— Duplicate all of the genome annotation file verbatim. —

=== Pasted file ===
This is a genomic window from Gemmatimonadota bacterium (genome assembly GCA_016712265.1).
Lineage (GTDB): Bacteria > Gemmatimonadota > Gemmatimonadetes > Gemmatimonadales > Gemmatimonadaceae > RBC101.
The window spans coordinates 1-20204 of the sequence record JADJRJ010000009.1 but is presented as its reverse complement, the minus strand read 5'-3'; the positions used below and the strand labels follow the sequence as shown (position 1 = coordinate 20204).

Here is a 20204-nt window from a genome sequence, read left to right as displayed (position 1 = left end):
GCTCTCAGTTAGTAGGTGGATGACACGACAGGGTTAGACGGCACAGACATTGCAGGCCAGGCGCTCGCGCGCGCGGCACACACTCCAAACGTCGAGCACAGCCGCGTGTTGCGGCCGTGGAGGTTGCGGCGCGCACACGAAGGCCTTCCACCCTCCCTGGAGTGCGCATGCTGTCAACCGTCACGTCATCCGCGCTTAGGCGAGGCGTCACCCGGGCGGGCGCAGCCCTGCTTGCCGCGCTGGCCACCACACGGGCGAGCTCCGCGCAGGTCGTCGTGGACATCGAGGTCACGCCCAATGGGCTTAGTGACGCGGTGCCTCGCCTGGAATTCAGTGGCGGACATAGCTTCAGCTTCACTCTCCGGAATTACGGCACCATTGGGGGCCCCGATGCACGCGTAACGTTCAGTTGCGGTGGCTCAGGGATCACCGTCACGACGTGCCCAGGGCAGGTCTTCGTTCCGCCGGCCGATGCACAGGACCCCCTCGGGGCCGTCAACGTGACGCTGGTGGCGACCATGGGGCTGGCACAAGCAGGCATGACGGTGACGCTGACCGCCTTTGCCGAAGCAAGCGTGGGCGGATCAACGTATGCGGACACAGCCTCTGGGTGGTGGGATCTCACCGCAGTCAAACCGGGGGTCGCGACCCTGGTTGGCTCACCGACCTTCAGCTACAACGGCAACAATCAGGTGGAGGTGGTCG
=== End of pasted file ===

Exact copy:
This is a genomic window from Gemmatimonadota bacterium (genome assembly GCA_016712265.1).
Lineage (GTDB): Bacteria > Gemmatimonadota > Gemmatimonadetes > Gemmatimonadales > Gemmatimonadaceae > RBC101.
The window spans coordinates 1-20204 of the sequence record JADJRJ010000009.1 but is presented as its reverse complement, the minus strand read 5'-3'; the positions used below and the strand labels follow the sequence as shown (position 1 = coordinate 20204).

Here is a 20204-nt window from a genome sequence, read left to right as displayed (position 1 = left end):
GCTCTCAGTTAGTAGGTGGATGACACGACAGGGTTAGACGGCACAGACATTGCAGGCCAGGCGCTCGCGCGCGCGGCACACACTCCAAACGTCGAGCACAGCCGCGTGTTGCGGCCGTGGAGGTTGCGGCGCGCACACGAAGGCCTTCCACCCTCCCTGGAGTGCGCATGCTGTCAACCGTCACGTCATCCGCGCTTAGGCGAGGCGTCACCCGGGCGGGCGCAGCCCTGCTTGCCGCGCTGGCCACCACACGGGCGAGCTCCGCGCAGGTCGTCGTGGACATCGAGGTCACGCCCAATGGGCTTAGTGACGCGGTGCCTCGCCTGGAATTCAGTGGCGGACATAGCTTCAGCTTCACTCTCCGGAATTACGGCACCATTGGGGGCCCCGATGCACGCGTAACGTTCAGTTGCGGTGGCTCAGGGATCACCGTCACGACGTGCCCAGGGCAGGTCTTCGTTCCGCCGGCCGATGCACAGGACCCCCTCGGGGCCGTCAACGTGACGCTGGTGGCGACCATGGGGCTGGCACAAGCAGGCATGACGGTGACGCTGACCGCCTTTGCCGAAGCAAGCGTGGGCGGATCAACGTATGCGGACACAGCCTCTGGGTGGTGGGATCTCACCGCAGTCAAACCGGGGGTCGCGACCCTGGTTGGCTCACCGACCTTCAGCTACAACGGCAACAATCAGGTGGAGGTGGTCG